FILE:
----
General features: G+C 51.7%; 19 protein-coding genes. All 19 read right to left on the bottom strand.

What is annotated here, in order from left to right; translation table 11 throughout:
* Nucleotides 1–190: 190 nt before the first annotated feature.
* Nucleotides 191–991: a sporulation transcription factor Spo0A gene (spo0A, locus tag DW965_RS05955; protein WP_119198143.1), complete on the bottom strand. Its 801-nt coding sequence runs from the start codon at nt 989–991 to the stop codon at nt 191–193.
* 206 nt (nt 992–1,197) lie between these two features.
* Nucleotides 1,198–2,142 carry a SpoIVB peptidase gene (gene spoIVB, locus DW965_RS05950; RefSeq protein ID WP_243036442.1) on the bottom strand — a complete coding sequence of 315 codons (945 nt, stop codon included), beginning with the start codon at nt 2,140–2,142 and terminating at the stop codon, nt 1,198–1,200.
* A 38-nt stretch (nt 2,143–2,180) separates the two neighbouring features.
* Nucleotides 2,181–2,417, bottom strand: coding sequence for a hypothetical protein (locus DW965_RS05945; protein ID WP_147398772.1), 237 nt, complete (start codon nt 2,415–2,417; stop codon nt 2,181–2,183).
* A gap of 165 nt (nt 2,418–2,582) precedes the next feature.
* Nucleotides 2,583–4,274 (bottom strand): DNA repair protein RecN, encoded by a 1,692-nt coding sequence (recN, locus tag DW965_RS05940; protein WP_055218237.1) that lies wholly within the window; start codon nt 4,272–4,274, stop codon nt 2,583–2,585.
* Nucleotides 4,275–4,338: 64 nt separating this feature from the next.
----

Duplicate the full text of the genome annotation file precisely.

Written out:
General features: G+C 51.7%; 19 protein-coding genes. All 19 read right to left on the bottom strand.

What is annotated here, in order from left to right; translation table 11 throughout:
* Nucleotides 1–190: 190 nt before the first annotated feature.
* Nucleotides 191–991: a sporulation transcription factor Spo0A gene (spo0A, locus tag DW965_RS05955; protein WP_119198143.1), complete on the bottom strand. Its 801-nt coding sequence runs from the start codon at nt 989–991 to the stop codon at nt 191–193.
* 206 nt (nt 992–1,197) lie between these two features.
* Nucleotides 1,198–2,142 carry a SpoIVB peptidase gene (gene spoIVB, locus DW965_RS05950; RefSeq protein ID WP_243036442.1) on the bottom strand — a complete coding sequence of 315 codons (945 nt, stop codon included), beginning with the start codon at nt 2,140–2,142 and terminating at the stop codon, nt 1,198–1,200.
* A 38-nt stretch (nt 2,143–2,180) separates the two neighbouring features.
* Nucleotides 2,181–2,417, bottom strand: coding sequence for a hypothetical protein (locus DW965_RS05945; protein ID WP_147398772.1), 237 nt, complete (start codon nt 2,415–2,417; stop codon nt 2,181–2,183).
* A gap of 165 nt (nt 2,418–2,582) precedes the next feature.
* Nucleotides 2,583–4,274 (bottom strand): DNA repair protein RecN, encoded by a 1,692-nt coding sequence (recN, locus tag DW965_RS05940; protein WP_055218237.1) that lies wholly within the window; start codon nt 4,272–4,274, stop codon nt 2,583–2,585.
* Nucleotides 4,275–4,338: 64 nt separating this feature from the next.